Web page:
I remember sitting down and reading the entire journal of Wesley for 1738 after Aldersgate. I found at least 14 new ministries that had never been formed in English history, like public free clinics and loans for entrepreneurs without means to invest. Someday I hope to do the same with our early history. Booth’s vision for offering life to the lost includes a remarkably comprehensive overview of culture-altering service. The list of creative culture-shaking ministries is astounding and it never ceases growing throughout Catherine’s and William’s life. But what is most challenging is the consistent relationship of evangelism and meeting human need. The godly, but “idiosyncratic rebel,” George Railton, wisely prophesied that it would be easy to lose the original mission of the Army. He warned of that deadly separation (of evangelism and social outreach) often.[9] History has shown that any renewal movement which calcified into institutionalism soon becomes a dead sect, a mere monument. Bramwell Booth saw the possibility of becoming a mere social agency all too well. Looking back over his ministry he wrote that there is a kind of charity which is “without one spark of God’s life and grace. These forty years…I have seen the great need is not the religion of humanity but the humanity of religion in Jesus Christ.”

The ’war on two fronts’ made personal redemption only possible if the flow of delivering grace touched other persons facing social demise. Ontology always precedes function. All function must have a foundation. When the goals of any portion of the Wesleyan tradition are in line with God’s holy nature then it becomes personal and vibrant. The symbiosis of personal transformation (sanctification) and cultural renewal at any level is immediately destroyed if impersonal understandings of reality are allowed in. The impersonal always result in depersonalization.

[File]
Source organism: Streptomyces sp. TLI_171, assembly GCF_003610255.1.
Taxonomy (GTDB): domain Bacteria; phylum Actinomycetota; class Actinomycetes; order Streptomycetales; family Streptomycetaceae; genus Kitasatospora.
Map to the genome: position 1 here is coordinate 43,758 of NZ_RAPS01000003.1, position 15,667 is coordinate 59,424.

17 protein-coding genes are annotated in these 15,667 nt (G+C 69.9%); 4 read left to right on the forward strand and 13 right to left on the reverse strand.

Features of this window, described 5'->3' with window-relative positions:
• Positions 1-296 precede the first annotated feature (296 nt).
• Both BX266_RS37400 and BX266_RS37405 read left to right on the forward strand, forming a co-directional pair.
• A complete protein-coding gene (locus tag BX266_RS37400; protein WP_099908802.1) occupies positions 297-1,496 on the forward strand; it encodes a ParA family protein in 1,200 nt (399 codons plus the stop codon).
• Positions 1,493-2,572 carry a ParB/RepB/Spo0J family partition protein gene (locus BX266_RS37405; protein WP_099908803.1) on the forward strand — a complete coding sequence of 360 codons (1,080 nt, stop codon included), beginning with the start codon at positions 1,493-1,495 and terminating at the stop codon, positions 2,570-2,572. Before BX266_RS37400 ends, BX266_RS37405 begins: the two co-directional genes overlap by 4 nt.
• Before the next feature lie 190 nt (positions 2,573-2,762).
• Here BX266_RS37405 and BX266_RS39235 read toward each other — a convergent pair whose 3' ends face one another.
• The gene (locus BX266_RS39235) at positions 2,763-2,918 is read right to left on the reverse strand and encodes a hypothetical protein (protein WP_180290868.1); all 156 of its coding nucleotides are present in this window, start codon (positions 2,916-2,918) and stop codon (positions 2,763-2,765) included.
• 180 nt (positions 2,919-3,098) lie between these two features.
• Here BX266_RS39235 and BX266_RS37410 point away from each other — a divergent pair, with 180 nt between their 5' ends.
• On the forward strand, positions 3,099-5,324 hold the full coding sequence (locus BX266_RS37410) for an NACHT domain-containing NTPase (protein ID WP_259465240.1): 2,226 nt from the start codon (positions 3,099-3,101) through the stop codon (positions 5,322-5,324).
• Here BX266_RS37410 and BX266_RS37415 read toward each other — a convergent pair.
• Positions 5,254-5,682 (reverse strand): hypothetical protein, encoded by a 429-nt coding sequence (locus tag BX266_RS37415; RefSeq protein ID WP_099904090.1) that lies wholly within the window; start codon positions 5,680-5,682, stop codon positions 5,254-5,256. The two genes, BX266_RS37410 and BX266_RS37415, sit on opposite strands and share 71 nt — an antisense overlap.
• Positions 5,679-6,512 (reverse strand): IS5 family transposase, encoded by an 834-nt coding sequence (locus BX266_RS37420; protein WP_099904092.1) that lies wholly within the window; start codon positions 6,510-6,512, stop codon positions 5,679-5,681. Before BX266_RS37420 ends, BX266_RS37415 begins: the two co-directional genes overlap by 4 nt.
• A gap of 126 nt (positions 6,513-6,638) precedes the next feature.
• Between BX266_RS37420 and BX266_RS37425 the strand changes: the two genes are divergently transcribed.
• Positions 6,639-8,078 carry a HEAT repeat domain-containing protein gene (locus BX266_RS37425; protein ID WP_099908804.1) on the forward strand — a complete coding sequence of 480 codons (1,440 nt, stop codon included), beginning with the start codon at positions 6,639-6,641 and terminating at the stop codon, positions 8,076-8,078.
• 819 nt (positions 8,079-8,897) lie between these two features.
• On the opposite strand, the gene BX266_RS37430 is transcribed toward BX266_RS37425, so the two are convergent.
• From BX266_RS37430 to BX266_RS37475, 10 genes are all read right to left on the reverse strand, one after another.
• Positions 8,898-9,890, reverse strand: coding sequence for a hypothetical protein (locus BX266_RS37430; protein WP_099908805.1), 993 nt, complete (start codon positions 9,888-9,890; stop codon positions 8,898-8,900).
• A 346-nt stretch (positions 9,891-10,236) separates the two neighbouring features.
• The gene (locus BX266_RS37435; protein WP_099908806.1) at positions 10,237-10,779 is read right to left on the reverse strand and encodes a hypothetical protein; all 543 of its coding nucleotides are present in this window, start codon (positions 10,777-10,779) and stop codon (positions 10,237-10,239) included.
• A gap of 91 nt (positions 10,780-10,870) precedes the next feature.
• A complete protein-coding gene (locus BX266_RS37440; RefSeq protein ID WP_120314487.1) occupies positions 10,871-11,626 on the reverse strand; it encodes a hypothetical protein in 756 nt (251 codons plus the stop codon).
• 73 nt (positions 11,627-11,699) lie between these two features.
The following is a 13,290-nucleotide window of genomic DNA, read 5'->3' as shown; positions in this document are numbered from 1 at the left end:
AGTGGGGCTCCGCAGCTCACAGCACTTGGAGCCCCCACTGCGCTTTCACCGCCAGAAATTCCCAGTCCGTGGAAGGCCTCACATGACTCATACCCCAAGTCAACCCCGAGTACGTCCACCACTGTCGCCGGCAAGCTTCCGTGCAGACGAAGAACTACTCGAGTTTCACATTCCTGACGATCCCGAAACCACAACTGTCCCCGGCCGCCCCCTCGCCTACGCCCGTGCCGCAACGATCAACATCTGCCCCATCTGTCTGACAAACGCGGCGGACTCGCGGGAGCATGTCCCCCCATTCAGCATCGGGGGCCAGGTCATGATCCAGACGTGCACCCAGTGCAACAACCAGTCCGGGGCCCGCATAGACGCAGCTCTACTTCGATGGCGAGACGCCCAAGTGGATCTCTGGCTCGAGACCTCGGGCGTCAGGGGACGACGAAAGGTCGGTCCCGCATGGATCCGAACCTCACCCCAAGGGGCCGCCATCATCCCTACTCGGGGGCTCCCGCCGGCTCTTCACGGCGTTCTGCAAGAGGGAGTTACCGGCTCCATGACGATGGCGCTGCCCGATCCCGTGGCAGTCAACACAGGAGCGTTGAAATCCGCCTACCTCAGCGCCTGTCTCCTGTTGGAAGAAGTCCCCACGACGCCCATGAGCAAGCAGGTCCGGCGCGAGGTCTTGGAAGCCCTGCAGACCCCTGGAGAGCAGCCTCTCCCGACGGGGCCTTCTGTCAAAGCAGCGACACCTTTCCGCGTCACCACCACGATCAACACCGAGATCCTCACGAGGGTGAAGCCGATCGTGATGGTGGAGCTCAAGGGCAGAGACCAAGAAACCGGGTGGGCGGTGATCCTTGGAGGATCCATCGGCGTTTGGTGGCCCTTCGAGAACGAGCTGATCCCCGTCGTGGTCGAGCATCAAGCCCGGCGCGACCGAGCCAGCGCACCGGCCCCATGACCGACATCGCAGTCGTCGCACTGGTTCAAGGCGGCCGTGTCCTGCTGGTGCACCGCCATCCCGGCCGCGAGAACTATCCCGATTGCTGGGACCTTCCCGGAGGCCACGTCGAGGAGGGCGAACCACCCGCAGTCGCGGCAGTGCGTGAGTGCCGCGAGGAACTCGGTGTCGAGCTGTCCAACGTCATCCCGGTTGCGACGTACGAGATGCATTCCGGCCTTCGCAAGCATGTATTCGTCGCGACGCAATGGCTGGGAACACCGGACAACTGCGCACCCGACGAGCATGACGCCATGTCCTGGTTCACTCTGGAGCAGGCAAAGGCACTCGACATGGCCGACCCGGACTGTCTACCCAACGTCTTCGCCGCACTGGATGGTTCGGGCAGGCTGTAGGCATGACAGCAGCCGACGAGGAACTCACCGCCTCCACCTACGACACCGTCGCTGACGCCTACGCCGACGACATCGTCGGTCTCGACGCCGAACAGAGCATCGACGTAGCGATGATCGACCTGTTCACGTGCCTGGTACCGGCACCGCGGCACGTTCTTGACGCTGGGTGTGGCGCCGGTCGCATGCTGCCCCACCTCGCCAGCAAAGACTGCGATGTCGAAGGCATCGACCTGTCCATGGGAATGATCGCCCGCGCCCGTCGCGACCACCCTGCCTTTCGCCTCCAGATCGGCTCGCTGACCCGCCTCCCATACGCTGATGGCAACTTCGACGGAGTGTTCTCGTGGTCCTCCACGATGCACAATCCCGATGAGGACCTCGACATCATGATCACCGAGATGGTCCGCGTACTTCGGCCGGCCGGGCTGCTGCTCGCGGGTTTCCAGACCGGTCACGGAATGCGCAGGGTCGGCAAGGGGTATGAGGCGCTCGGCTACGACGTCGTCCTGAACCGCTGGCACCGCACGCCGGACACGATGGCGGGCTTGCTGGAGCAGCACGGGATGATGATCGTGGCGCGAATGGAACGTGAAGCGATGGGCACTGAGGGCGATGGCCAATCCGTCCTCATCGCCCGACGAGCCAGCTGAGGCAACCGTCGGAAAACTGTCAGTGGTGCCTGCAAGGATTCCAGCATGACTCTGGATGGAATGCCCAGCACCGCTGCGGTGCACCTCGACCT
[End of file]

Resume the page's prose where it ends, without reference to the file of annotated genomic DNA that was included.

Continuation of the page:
Only the heart transformed by sanctifying love can truly offer their faces to the faceless. Picking up on metaphor that others had used before him, William Booth wrote to Bramwell, “Wesley made Methodists not only by converting sinners but by making well instructed saints. We must follow that track or we are a rope of sand.” Saints are only those who are transformed by the Spirit of Jesus. The dead are brought to life and the living are “renewed to a true knowledge according to the image of the One who created him” (Col 3:10). The Wesleyan-Holiness tradition has weakened; some say it has died. Whatever the diagnosis it is historically defensible to note that a truncated view of personal transformation in Christ directly affects any outreach that proposed to offer redemption from social evil. Holiness of heart and life is the only source of unfettered intimacy with the Face of God. When that occurs in a life there is a remarkable change in the face. The proof of that purifying reality is always another turn: to the face of another. And that bears fruit because it is the conduit through which the whole ministry, the Face, of the Triune God can be known.

Dr. Bill Ury is National Ambassador for Holiness for the Salvation Army and a scholar on Wesleyan holiness and systematic theology. Listen to him on the Hour of Holiness podcast.


[1] H. Richard Niebuhr, Christ and Culture (Harper Torchbooks, New York: 1951 rep. 1975), see summary 39-45, [2] Howard Snyder, Signs of the Spirit (Zondervan: Grand Rapids,1989), 276-280. [3] One of the first references to this ‘ministry’ from those who attended the Society is found on February 15, 1742 Works of John Wesley ed. Jackson Vol 1: 357. [4]John Wesley, Works of John Wesley ed. Jackson (Zondervan: Grand Rapids, 1958) Vol. 1: 221. [5] John Wesley, “On Visiting the Sick” in Works of John Wesley ed. Jackson (Zondervan, Grand Rapids, 1958) Vol 7:119. [6] J. Wesley Bready, England Before and After Wesley (Hodder and Stoughton: London, 1939). [7][7] 1744 “Minutes of Several Conversations” Q. 3, in the Works of John Wesley (Vol. 8; ed. T. Jackson, Baker: 1978), 299. [8] Roger Green, War on Two Fronts: William Booth’s Theology of Redemption (Crest Books: Alexandria, VA. 2017). [9] Bernard Watson, Soldier Saint: George Scott Railton – William Booth’s First Lieutenant (Hodder and Stoughton: London, 1970), 239, 126 and passim.